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Brunch Might Be Messing With Your Body Clock and Making You Put On Weight

Turns out there really isn’t such thing as a healthy brunch

If your brunch consists of a stack of chocolate chip pancakes, a side of eggs, bacon and a conservative three glasses of champagne (with the requisite splash of OJ), you’re probably already aware that it isn’t exactly the healthiest meal. But regardless of what you order, brunch can screw with your diet simply by being brunch — that is, your first meal of the day, a few hours later than you’d normally eat it. 

Even if you’re eating your regular weekday bowl of oatmeal, got your usual eight hours of sleep and never skip your daily jog, one study from the University of Barcelona suggests that people who eat brunch on the weekends have a higher body-mass index (BMI) than those who ate at the same time they would during the week. 

Researchers surveyed 1,100 students from Spain and Mexico about their usual mealtimes. About two-thirds ate their meals an hour later on the weekends than during the week, which isn’t a huge deal. But more than an hour difference correlated with being overweight, maxing out at an average 1.3 units higher BMI among those who ate brunch more than three hours later than their usual breakfast time. 

The thinking here is that, as with sleep, we run on a “body clock” with our meals. Our bodies become used to processing food at particular times, and when we eat outside of our usual meal periods, our bodies aren’t as prepared to transform that food into energy. As such, more of it goes unused, translating into more body fat.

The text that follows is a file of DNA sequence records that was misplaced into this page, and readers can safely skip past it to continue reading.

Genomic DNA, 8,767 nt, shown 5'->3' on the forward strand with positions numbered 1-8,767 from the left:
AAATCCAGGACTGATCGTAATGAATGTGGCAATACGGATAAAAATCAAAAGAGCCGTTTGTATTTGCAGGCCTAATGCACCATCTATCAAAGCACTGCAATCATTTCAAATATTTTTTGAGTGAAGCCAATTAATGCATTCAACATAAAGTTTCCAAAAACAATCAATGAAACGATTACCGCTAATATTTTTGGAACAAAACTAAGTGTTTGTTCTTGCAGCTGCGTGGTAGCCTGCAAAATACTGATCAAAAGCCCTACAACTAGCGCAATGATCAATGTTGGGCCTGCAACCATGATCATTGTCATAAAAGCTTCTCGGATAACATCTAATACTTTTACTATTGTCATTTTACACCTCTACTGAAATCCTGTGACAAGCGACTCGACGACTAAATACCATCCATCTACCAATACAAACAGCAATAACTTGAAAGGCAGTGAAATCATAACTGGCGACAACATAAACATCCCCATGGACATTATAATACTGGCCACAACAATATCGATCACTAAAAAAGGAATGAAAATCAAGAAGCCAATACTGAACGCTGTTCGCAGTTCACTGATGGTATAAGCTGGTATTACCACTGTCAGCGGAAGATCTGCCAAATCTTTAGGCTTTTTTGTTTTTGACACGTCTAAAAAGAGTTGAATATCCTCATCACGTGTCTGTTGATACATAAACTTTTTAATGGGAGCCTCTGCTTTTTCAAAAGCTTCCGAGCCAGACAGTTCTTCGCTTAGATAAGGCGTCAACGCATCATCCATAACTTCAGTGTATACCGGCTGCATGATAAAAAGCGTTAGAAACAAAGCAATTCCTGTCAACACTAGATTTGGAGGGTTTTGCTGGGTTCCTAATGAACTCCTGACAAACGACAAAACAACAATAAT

The science around body clocks is pretty solid, correlating with quantifiable measures like insulin levels, melatonin and glucose tolerance. Still, that doesn’t mean brunch is guaranteed to make you gain weight. As study author and professor of nutrition at the University of Barcelona, María Fernanda Zerón-Rugerio, explains, there are some other possible causes for this correlation between BMI and brunching. 

“Definitely, the most important mechanism would be the impact of the irregularity in meal timing, and its association with the body clock,” she says. “However, during weekends we tend to change our routine, which could mess with our eating habits. Thus, it’s also plausible that our weekend routine may be associated with a higher calorie consumption. However, more evidence needs to be warranted in this regard. While we evaluated diet quality, we didn’t focus on calorie consumption during weekends versus weekdays.”

But even if the correlation is simply the result of eating at the wrong time, there are ways of looking at it more optimistically. Zerón-Rugerio ultimately sees the study results as one possible method that people looking to maintain or lose weight can use to meet their goals. That is, eating breakfast at the same time every day might help people avoid being overweight. 

So rather than trying to make up for brunch through exercise or calorie restriction later in the day, Zerón-Rugerio suggests that keeping a regular eating schedule ought to be the priority. “Maintaining the regularity in sleep and meal timing is very important for the correct functioning of our biological clock, and thus, for health,” she says. “As such, the recommendation is to have meals regularly every day of the week, including breakfast. So it’s not a matter of ‘turning off’ the negative effects, but of adding one more recommendation to maintain health.” 

It’s also worth noting that not everyone sees BMI as an accurate measure of health or body type: Because it only considers weight and height and ignores muscle mass, bone density, gender and overall body composition, some medical professionals find the index misleading

In any case, if you’re worried about it, just eat breakfast at the same time every day. Wake up at 8 a.m. and eat a bowl of cereal after a night of partying, pass back out for four hours, then go to “brunch” for lunchtime. 

Okay, that’s probably not recommended, but let’s pretend our bodies are dumb enough to play along.